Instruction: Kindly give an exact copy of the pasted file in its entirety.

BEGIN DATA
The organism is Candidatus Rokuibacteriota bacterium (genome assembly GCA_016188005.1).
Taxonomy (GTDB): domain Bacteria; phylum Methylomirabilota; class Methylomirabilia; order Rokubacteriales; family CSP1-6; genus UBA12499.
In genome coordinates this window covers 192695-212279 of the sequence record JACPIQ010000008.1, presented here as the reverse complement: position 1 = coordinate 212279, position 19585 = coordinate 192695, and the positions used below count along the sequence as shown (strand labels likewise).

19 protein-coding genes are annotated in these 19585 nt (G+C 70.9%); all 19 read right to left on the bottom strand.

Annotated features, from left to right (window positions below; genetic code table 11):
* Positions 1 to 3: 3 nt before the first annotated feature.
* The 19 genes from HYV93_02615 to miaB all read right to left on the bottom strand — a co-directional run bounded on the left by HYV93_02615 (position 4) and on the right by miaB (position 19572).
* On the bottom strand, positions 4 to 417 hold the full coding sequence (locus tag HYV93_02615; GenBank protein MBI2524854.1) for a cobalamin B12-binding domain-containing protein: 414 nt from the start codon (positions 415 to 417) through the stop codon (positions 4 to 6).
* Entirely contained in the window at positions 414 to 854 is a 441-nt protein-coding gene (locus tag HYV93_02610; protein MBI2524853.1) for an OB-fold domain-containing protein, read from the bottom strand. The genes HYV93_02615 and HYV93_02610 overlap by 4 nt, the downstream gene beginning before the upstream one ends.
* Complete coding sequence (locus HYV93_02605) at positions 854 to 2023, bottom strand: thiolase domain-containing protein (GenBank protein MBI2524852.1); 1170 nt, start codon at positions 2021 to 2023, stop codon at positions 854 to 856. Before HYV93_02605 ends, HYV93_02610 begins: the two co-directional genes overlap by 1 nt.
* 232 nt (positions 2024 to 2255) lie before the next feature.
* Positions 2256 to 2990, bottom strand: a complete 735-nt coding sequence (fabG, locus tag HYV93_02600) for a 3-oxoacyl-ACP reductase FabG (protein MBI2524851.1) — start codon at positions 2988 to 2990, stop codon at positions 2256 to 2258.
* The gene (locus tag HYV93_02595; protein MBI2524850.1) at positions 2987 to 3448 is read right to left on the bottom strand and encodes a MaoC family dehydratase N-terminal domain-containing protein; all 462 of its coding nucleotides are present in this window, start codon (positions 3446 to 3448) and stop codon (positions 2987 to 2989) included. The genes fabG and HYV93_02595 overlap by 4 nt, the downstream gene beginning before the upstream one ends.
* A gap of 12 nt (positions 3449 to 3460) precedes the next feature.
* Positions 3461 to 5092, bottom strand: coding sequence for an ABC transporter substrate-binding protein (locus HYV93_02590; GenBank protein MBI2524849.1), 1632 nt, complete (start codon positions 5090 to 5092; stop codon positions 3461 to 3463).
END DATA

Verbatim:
The organism is Candidatus Rokuibacteriota bacterium (genome assembly GCA_016188005.1).
Taxonomy (GTDB): domain Bacteria; phylum Methylomirabilota; class Methylomirabilia; order Rokubacteriales; family CSP1-6; genus UBA12499.
In genome coordinates this window covers 192695-212279 of the sequence record JACPIQ010000008.1, presented here as the reverse complement: position 1 = coordinate 212279, position 19585 = coordinate 192695, and the positions used below count along the sequence as shown (strand labels likewise).

19 protein-coding genes are annotated in these 19585 nt (G+C 70.9%); all 19 read right to left on the bottom strand.

Annotated features, from left to right (window positions below; genetic code table 11):
* Positions 1 to 3: 3 nt before the first annotated feature.
* The 19 genes from HYV93_02615 to miaB all read right to left on the bottom strand — a co-directional run bounded on the left by HYV93_02615 (position 4) and on the right by miaB (position 19572).
* On the bottom strand, positions 4 to 417 hold the full coding sequence (locus tag HYV93_02615; GenBank protein MBI2524854.1) for a cobalamin B12-binding domain-containing protein: 414 nt from the start codon (positions 415 to 417) through the stop codon (positions 4 to 6).
* Entirely contained in the window at positions 414 to 854 is a 441-nt protein-coding gene (locus tag HYV93_02610; protein MBI2524853.1) for an OB-fold domain-containing protein, read from the bottom strand. The genes HYV93_02615 and HYV93_02610 overlap by 4 nt, the downstream gene beginning before the upstream one ends.
* Complete coding sequence (locus HYV93_02605) at positions 854 to 2023, bottom strand: thiolase domain-containing protein (GenBank protein MBI2524852.1); 1170 nt, start codon at positions 2021 to 2023, stop codon at positions 854 to 856. Before HYV93_02605 ends, HYV93_02610 begins: the two co-directional genes overlap by 1 nt.
* 232 nt (positions 2024 to 2255) lie before the next feature.
* Positions 2256 to 2990, bottom strand: a complete 735-nt coding sequence (fabG, locus tag HYV93_02600) for a 3-oxoacyl-ACP reductase FabG (protein MBI2524851.1) — start codon at positions 2988 to 2990, stop codon at positions 2256 to 2258.
* The gene (locus tag HYV93_02595; protein MBI2524850.1) at positions 2987 to 3448 is read right to left on the bottom strand and encodes a MaoC family dehydratase N-terminal domain-containing protein; all 462 of its coding nucleotides are present in this window, start codon (positions 3446 to 3448) and stop codon (positions 2987 to 2989) included. The genes fabG and HYV93_02595 overlap by 4 nt, the downstream gene beginning before the upstream one ends.
* A gap of 12 nt (positions 3449 to 3460) precedes the next feature.
* Positions 3461 to 5092, bottom strand: coding sequence for an ABC transporter substrate-binding protein (locus HYV93_02590; GenBank protein MBI2524849.1), 1632 nt, complete (start codon positions 5090 to 5092; stop codon positions 3461 to 3463).